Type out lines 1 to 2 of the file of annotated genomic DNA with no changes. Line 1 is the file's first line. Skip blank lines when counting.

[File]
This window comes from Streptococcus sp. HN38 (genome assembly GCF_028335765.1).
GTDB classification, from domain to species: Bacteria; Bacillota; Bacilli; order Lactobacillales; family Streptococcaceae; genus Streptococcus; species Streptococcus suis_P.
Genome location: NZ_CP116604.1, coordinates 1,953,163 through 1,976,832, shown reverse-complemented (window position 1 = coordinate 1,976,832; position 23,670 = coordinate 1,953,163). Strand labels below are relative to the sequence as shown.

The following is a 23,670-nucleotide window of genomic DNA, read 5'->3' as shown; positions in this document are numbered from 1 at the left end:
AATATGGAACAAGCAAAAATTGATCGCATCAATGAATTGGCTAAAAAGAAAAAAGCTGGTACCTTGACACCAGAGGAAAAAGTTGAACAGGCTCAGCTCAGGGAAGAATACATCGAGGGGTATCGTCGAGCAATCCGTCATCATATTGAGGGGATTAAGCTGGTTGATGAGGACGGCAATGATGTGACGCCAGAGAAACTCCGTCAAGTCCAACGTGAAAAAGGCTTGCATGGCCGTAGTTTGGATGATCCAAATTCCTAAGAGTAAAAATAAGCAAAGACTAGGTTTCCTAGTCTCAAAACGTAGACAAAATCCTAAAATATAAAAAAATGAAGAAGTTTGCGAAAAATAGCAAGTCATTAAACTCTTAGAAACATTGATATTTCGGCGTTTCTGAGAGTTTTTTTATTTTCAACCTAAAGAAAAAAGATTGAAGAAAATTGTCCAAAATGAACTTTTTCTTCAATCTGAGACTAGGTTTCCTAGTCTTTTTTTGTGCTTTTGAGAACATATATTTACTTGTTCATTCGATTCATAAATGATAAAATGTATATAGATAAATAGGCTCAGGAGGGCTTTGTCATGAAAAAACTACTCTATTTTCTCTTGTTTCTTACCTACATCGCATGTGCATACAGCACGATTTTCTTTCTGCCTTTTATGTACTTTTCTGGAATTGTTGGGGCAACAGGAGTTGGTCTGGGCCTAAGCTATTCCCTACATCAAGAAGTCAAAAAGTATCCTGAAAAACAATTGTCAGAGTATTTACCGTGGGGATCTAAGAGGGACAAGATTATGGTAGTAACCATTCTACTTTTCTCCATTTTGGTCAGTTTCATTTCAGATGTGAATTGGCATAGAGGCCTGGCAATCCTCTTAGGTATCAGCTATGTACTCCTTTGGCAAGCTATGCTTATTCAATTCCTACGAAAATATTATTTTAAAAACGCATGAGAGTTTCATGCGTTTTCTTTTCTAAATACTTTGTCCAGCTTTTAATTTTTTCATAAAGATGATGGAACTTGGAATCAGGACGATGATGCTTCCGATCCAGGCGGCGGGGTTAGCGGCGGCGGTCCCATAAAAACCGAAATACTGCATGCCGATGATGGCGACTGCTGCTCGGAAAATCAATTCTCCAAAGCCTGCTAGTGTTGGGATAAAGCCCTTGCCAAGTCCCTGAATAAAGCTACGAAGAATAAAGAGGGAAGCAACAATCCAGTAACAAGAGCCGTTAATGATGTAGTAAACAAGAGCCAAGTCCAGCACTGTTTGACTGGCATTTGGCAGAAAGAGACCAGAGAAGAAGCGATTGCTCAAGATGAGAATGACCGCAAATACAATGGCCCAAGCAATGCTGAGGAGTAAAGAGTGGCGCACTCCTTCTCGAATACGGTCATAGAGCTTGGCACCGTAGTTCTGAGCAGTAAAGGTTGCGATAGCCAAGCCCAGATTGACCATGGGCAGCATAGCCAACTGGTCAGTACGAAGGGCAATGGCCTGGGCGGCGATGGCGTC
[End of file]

This window comes from Streptococcus sp. HN38 (genome assembly GCF_028335765.1).
GTDB classification, from domain to species: Bacteria; Bacillota; Bacilli; order Lactobacillales; family Streptococcaceae; genus Streptococcus; species Streptococcus suis_P.